A Day in the Life of a Public Access TV Cop

As I drained the dregs of coffee from my Styrofoam cup, I stared out the window at the non-descript parking lot below and let my mind wander.  Let’s see, only 801 days until retirement, not that I’m counting or anything, if–and it’s a big if–I don’t get killed on the job first.

State-of-the-art facility.

Perhaps sensing my sense of inner unrest, my long-time partner Mike Walzick spoke.  “Penny for your thoughts?”

“You can afford to give two cents,” I said.  “It’s fully deductible to the extent permitted by federal law, so you should gross-up and give the taxable equivalent.”

He laughed at my mordant commentary on the impecunious industry in which we labored to earn our daily bread.  As we like to say around the Public Access Television Police Station, the pay may be lousy, but at least the work stinks.

“You’re on,” Mike said.  “I got lucky in the parking lot today.”  He reached in his pocket and tossed two pennies on my desk.  “I’m gonna need a receipt.”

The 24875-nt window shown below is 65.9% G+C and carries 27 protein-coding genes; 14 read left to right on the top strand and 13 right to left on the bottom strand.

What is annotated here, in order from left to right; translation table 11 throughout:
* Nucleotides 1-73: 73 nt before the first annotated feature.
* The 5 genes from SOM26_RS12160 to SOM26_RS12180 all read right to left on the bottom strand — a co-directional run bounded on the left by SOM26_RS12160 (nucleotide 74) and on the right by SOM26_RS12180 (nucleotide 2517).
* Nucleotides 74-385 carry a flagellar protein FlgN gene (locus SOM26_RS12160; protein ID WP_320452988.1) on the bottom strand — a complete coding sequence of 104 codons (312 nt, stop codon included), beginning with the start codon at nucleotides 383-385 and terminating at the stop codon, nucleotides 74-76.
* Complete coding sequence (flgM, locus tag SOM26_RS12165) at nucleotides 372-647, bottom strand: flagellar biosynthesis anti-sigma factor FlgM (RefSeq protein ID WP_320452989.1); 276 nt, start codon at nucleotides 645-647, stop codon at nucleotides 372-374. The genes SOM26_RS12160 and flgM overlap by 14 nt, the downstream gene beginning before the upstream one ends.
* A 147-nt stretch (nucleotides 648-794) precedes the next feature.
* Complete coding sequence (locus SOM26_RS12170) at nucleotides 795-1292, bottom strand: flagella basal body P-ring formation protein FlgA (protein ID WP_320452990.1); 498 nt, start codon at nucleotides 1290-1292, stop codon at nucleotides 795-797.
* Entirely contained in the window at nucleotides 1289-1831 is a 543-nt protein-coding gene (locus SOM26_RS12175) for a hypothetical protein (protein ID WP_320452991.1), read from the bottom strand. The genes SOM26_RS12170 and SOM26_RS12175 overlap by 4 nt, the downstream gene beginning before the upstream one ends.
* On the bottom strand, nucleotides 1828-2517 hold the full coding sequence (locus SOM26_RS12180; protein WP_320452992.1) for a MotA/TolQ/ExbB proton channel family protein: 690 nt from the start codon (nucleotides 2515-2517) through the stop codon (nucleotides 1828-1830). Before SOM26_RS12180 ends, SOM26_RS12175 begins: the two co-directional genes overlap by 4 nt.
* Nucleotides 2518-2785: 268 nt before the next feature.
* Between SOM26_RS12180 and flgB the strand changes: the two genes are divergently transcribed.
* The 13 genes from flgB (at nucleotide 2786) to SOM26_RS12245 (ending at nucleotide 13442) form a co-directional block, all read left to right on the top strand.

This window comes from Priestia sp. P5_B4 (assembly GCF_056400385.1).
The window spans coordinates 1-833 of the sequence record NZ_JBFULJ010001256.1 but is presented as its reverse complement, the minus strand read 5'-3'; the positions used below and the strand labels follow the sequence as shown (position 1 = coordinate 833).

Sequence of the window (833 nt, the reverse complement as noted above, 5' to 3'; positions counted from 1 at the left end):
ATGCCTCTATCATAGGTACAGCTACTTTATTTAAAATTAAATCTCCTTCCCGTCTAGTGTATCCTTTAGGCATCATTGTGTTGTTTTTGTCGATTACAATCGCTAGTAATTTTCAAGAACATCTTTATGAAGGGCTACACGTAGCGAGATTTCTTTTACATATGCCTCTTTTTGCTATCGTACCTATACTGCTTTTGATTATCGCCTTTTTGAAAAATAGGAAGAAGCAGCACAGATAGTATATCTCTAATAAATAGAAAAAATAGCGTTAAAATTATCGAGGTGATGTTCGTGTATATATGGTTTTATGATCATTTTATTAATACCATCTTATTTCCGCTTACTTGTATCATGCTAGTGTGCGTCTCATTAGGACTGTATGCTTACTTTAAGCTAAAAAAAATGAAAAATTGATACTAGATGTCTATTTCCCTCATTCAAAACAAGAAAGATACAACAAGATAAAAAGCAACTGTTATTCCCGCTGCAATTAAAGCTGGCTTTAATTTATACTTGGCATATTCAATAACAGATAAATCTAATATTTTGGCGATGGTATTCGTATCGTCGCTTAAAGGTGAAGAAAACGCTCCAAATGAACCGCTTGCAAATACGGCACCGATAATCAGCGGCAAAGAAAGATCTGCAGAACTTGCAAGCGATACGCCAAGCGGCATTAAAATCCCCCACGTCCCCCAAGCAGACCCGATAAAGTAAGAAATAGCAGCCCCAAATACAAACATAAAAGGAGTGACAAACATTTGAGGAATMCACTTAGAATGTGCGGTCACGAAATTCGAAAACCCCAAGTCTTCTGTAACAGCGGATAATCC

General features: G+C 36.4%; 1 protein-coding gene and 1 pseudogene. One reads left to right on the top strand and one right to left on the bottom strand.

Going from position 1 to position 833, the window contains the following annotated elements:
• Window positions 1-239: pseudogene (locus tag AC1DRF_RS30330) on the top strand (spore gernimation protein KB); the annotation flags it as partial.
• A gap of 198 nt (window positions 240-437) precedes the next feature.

I sighed at the futility of it all, then began to unburden myself.  “You know what it’s like.  The late-night stake-outs to see if the host of ‘Nose on Nonantum’ actually resides within the city limits of our little burg, and thus qualifies for membership in Nonantum Community Access comma Inc.,” I said, taking care to sound out the full legal name of our little public-educational-government TV station.  “Much more than Wayne’s World!” was our motto, and we meant it, but we couldn’t deliver the high-quality public access television our viewers had come to expect if we allowed deadbeats to move out of our high-tax suburb and mooch off the fruits of our premium cable revenues from some loser town where people were allowed to–God forbid–park their cars on the street overnight and wear t-shirts on the public tennis courts!